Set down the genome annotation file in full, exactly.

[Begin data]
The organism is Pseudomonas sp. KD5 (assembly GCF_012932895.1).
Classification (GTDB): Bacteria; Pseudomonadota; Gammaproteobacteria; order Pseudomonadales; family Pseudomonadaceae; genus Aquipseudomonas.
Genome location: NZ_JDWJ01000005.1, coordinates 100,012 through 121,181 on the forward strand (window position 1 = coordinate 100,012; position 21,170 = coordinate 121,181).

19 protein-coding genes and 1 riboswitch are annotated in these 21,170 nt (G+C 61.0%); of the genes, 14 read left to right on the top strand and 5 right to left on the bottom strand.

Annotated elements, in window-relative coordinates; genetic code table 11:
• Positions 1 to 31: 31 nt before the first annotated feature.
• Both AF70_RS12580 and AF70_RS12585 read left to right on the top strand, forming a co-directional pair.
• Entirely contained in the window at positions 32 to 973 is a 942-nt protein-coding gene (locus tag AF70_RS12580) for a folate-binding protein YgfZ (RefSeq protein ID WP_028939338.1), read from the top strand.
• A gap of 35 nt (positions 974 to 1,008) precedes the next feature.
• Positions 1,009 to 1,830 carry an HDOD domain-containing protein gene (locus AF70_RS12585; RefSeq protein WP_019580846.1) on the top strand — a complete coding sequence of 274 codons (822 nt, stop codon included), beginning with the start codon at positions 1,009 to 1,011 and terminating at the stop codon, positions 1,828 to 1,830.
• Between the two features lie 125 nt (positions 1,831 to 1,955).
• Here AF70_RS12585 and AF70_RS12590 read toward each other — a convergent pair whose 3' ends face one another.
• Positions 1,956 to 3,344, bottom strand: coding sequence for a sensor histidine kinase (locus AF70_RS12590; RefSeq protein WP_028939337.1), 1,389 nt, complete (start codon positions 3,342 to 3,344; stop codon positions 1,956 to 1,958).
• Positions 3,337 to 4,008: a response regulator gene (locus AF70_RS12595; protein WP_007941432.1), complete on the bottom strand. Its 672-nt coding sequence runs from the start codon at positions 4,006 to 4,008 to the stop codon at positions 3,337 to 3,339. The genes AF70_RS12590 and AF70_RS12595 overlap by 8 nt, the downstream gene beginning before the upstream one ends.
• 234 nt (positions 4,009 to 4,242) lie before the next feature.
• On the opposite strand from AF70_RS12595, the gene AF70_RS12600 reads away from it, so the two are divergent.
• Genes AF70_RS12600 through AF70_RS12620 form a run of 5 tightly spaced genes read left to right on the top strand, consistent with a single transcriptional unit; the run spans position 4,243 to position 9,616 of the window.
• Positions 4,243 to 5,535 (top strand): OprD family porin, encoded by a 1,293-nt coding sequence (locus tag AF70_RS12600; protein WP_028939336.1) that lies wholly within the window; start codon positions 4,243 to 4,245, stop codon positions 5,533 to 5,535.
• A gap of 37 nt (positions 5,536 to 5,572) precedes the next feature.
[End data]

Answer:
The organism is Pseudomonas sp. KD5 (assembly GCF_012932895.1).
Classification (GTDB): Bacteria; Pseudomonadota; Gammaproteobacteria; order Pseudomonadales; family Pseudomonadaceae; genus Aquipseudomonas.
Genome location: NZ_JDWJ01000005.1, coordinates 100,012 through 121,181 on the forward strand (window position 1 = coordinate 100,012; position 21,170 = coordinate 121,181).

19 protein-coding genes and 1 riboswitch are annotated in these 21,170 nt (G+C 61.0%); of the genes, 14 read left to right on the top strand and 5 right to left on the bottom strand.

Annotated elements, in window-relative coordinates; genetic code table 11:
• Positions 1 to 31: 31 nt before the first annotated feature.
• Both AF70_RS12580 and AF70_RS12585 read left to right on the top strand, forming a co-directional pair.
• Entirely contained in the window at positions 32 to 973 is a 942-nt protein-coding gene (locus tag AF70_RS12580) for a folate-binding protein YgfZ (RefSeq protein ID WP_028939338.1), read from the top strand.
• A gap of 35 nt (positions 974 to 1,008) precedes the next feature.
• Positions 1,009 to 1,830 carry an HDOD domain-containing protein gene (locus AF70_RS12585; RefSeq protein WP_019580846.1) on the top strand — a complete coding sequence of 274 codons (822 nt, stop codon included), beginning with the start codon at positions 1,009 to 1,011 and terminating at the stop codon, positions 1,828 to 1,830.
• Between the two features lie 125 nt (positions 1,831 to 1,955).
• Here AF70_RS12585 and AF70_RS12590 read toward each other — a convergent pair whose 3' ends face one another.
• Positions 1,956 to 3,344, bottom strand: coding sequence for a sensor histidine kinase (locus AF70_RS12590; RefSeq protein WP_028939337.1), 1,389 nt, complete (start codon positions 3,342 to 3,344; stop codon positions 1,956 to 1,958).
• Positions 3,337 to 4,008: a response regulator gene (locus AF70_RS12595; protein WP_007941432.1), complete on the bottom strand. Its 672-nt coding sequence runs from the start codon at positions 4,006 to 4,008 to the stop codon at positions 3,337 to 3,339. The genes AF70_RS12590 and AF70_RS12595 overlap by 8 nt, the downstream gene beginning before the upstream one ends.
• 234 nt (positions 4,009 to 4,242) lie before the next feature.
• On the opposite strand from AF70_RS12595, the gene AF70_RS12600 reads away from it, so the two are divergent.
• Genes AF70_RS12600 through AF70_RS12620 form a run of 5 tightly spaced genes read left to right on the top strand, consistent with a single transcriptional unit; the run spans position 4,243 to position 9,616 of the window.
• Positions 4,243 to 5,535 (top strand): OprD family porin, encoded by a 1,293-nt coding sequence (locus tag AF70_RS12600; protein WP_028939336.1) that lies wholly within the window; start codon positions 4,243 to 4,245, stop codon positions 5,533 to 5,535.
• A gap of 37 nt (positions 5,536 to 5,572) precedes the next feature.